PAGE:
PATTI WHITE: That is a really good question.
WILL SMITH: I don’t–
DANIEL PARSCALE: Read the blog to find out. Yeah, I don’t know [INTERPOSING VOICES]
WILL SMITH: I’m going to go check out Helen’s blog right now.
DANIEL PARSCALE: We’ve had a similar situation with a member who wrote a blog on high-frequency hearing loss, and it’s consistently one of their highest traffic pages as well– from all around the world as a matter of fact. So it definitely pays to do that kind of thing.
WILL SMITH: I’m going to her blog right now.
DANIEL PARSCALE: So we’ve been talking a lot about the services that you offer, very specific long tail keywords, and the kind of content you should do. Maybe we should touch a little bit more on the reasons that you have to be so specific with these long tail keywords and the content, why it’s good to have a page that’s just on tinnitus, for instance, but then to have, also, like supplemental pages that are on specific parts of tinnitus. For instance, like right now on our pages, we have hearing aids as a section. But then we have specific pages for each kind of hearing aid, as opposed to just dumping everything into a single page. And then there’s title tags and h1 tags and content that’s generated specifically for those things. Maybe we should talk a little bit about why we do that as opposed to, you know, just dumping everything and making it one giant–
WILL SMITH: h1 tag? What is that?
DANIEL PARSCALE: You know, I don’t know. No, the h1 tag, for those who aren’t familiar, that is a– it’s called a header tag. And it comes between, I think, h1 to h6. Basically, it’s a way of telling your user, as well as your search engine, what is the content that’s immediately following this really all about? It’s kind of like a chapter index.
WILL SMITH: Like a headline.
DANIEL PARSCALE: Yeah, it’s a headline. Exactly. And it helps to sort to sort out the website so that Google, for instance, will know what’s going on there.
PATTI WHITE: And a lot of those tags that you’re mentioning– so you talked about title tags and meta descriptions– those type things appear in the search result when someone actually puts in their search query. It’s the little pieces that you see, the little snippets that you see on that search results page. And that content is all kind of entered on the back-end, but it’s just as important. So the user themselves may not see that content all the time, but it’s something the search engine uses to determine how relevant your page is to the query being asked and to sort it appropriately.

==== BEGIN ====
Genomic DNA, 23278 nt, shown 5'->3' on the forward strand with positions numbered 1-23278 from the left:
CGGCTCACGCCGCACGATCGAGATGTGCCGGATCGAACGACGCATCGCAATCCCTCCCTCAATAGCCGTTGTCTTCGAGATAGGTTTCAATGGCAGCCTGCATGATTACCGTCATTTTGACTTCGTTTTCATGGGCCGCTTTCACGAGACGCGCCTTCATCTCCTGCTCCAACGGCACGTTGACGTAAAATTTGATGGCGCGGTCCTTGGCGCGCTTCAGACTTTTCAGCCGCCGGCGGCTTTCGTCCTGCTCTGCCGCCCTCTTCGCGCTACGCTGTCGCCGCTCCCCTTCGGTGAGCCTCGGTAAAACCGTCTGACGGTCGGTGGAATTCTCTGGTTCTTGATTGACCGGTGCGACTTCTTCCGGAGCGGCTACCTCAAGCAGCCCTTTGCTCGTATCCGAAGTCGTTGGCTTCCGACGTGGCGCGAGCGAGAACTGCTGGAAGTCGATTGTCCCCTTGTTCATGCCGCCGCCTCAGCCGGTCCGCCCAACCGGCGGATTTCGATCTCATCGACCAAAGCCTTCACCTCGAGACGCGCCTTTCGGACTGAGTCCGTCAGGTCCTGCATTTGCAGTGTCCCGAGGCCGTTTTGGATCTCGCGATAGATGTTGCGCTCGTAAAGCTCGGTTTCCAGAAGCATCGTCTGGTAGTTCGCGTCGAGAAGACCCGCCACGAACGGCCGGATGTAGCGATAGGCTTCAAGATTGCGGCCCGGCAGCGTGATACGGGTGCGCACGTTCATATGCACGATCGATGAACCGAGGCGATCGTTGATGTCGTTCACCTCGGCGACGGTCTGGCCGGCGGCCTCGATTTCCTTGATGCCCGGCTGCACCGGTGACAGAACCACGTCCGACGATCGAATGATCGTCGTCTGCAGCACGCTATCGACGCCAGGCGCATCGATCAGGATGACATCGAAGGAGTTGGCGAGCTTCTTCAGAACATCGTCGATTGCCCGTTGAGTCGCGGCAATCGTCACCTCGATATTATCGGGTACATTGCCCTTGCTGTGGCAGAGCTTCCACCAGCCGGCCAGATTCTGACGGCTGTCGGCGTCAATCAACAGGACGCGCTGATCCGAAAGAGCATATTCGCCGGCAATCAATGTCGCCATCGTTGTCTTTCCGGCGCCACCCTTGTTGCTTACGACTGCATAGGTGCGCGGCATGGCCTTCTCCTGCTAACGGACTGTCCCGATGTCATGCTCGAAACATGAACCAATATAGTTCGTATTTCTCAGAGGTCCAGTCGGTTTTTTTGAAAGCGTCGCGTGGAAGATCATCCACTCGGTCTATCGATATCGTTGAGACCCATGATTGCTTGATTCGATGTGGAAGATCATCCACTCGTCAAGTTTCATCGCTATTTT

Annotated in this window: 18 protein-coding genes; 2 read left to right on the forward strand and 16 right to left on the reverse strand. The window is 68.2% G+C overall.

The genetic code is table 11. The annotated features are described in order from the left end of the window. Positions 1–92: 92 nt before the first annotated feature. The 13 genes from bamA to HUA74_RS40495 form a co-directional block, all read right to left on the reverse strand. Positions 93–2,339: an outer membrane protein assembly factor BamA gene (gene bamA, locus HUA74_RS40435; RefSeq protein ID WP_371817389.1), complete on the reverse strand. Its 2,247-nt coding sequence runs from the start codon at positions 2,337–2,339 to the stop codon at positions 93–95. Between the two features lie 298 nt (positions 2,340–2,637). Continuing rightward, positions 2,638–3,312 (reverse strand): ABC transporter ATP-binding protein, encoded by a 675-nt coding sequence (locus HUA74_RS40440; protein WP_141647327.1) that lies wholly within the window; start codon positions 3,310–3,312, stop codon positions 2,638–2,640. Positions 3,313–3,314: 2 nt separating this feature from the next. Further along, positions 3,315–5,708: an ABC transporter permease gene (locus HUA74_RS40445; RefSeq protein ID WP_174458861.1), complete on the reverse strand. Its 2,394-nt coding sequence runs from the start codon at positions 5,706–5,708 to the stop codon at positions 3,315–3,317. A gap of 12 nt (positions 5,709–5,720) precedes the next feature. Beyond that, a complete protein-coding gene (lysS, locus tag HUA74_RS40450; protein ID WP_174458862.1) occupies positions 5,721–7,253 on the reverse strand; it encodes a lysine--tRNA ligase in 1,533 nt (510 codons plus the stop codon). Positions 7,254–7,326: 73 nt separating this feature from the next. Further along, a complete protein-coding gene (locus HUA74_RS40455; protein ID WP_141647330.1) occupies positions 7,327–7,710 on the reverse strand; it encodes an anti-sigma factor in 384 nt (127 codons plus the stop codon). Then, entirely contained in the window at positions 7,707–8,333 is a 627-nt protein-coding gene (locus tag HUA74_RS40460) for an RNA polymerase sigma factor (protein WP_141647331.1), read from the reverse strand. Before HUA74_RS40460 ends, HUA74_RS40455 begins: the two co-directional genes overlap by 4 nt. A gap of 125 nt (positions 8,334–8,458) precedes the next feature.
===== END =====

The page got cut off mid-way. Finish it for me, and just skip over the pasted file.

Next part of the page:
So it is important, when you start talking about breaking that continent out. So you don’t just have one page that has every hearing aid type on it. You have pages dedicated to each individual type of hearing aid. And the reason you want to do that is because it immediately makes that content more relevant if someone’s doing a specific search. So they’re searching for a specific type of hearing aid or a specific type of solution that they want to get out of a hearing aid, and it directs them to a more, I would say, customized page for their query, for their question.
So you’re providing the user, at this point, with a much better experience, because you’re directly answering their question with something that’s much more actionable than a whole series of possible solutions that they then have to dig through. Beyond all of that, you’re providing the search engine with information that says, I have a very specific answer. You should show me to users because my answer is going to answer their question, which helps pull you ahead of other pages that may not do something like that.
DANIEL PARSCALE: You know what this makes me think of? I’ve seen some of our potential clients have shown us their existing websites, and they will have something that’s really just like a very, very long landing page, where every bit of information that they have on their entire website is on the same page, and you just go down and down and down and down and you see everything there. And I think about it when I’m looking at these pages, and I’m like, if someone was to ask me what is this page about, what would I say it’s about? And think about that from Google’s perspective too, you know? I might end up saying, this is a website for an audiologist.